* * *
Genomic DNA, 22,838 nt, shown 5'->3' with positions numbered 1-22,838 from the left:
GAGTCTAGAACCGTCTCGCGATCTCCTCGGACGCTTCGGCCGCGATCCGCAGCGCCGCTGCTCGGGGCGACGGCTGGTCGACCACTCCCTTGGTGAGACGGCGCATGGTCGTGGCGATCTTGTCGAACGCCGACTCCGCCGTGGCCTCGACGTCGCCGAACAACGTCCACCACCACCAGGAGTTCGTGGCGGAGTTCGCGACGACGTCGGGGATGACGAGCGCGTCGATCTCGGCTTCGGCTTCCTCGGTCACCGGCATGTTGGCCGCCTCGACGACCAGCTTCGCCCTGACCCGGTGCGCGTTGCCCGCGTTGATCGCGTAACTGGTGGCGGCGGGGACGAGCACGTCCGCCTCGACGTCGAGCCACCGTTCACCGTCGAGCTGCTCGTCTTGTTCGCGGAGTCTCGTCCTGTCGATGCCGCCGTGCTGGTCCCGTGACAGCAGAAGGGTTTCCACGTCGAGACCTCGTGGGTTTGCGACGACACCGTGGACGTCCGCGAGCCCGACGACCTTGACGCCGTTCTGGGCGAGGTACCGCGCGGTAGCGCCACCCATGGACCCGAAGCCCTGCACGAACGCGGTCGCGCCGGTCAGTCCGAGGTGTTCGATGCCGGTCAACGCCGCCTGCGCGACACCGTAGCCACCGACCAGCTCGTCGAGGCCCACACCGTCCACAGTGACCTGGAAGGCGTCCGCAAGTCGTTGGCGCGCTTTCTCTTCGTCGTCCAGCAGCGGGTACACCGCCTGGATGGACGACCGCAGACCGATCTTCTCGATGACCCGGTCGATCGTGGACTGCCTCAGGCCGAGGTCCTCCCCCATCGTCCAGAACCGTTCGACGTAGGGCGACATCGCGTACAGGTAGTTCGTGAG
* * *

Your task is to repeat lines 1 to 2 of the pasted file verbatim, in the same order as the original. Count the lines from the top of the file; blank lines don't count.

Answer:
Genomic DNA, 22,838 nt, shown 5'->3' with positions numbered 1-22,838 from the left:
GAGTCTAGAACCGTCTCGCGATCTCCTCGGACGCTTCGGCCGCGATCCGCAGCGCCGCTGCTCGGGGCGACGGCTGGTCGACCACTCCCTTGGTGAGACGGCGCATGGTCGTGGCGATCTTGTCGAACGCCGACTCCGCCGTGGCCTCGACGTCGCCGAACAACGTCCACCACCACCAGGAGTTCGTGGCGGAGTTCGCGACGACGTCGGGGATGACGAGCGCGTCGATCTCGGCTTCGGCTTCCTCGGTCACCGGCATGTTGGCCGCCTCGACGACCAGCTTCGCCCTGACCCGGTGCGCGTTGCCCGCGTTGATCGCGTAACTGGTGGCGGCGGGGACGAGCACGTCCGCCTCGACGTCGAGCCACCGTTCACCGTCGAGCTGCTCGTCTTGTTCGCGGAGTCTCGTCCTGTCGATGCCGCCGTGCTGGTCCCGTGACAGCAGAAGGGTTTCCACGTCGAGACCTCGTGGGTTTGCGACGACACCGTGGACGTCCGCGAGCCCGACGACCTTGACGCCGTTCTGGGCGAGGTACCGCGCGGTAGCGCCACCCATGGACCCGAAGCCCTGCACGAACGCGGTCGCGCCGGTCAGTCCGAGGTGTTCGATGCCGGTCAACGCCGCCTGCGCGACACCGTAGCCACCGACCAGCTCGTCGAGGCCCACACCGTCCACAGTGACCTGGAAGGCGTCCGCAAGTCGTTGGCGCGCTTTCTCTTCGTCGTCCAGCAGCGGGTACACCGCCTGGATGGACGACCGCAGACCGATCTTCTCGATGACCCGGTCGATCGTGGACTGCCTCAGGCCGAGGTCCTCCCCCATCGTCCAGAACCGTTCGACGTAGGGCGACATCGCGTACAGGTAGTTCGTGAG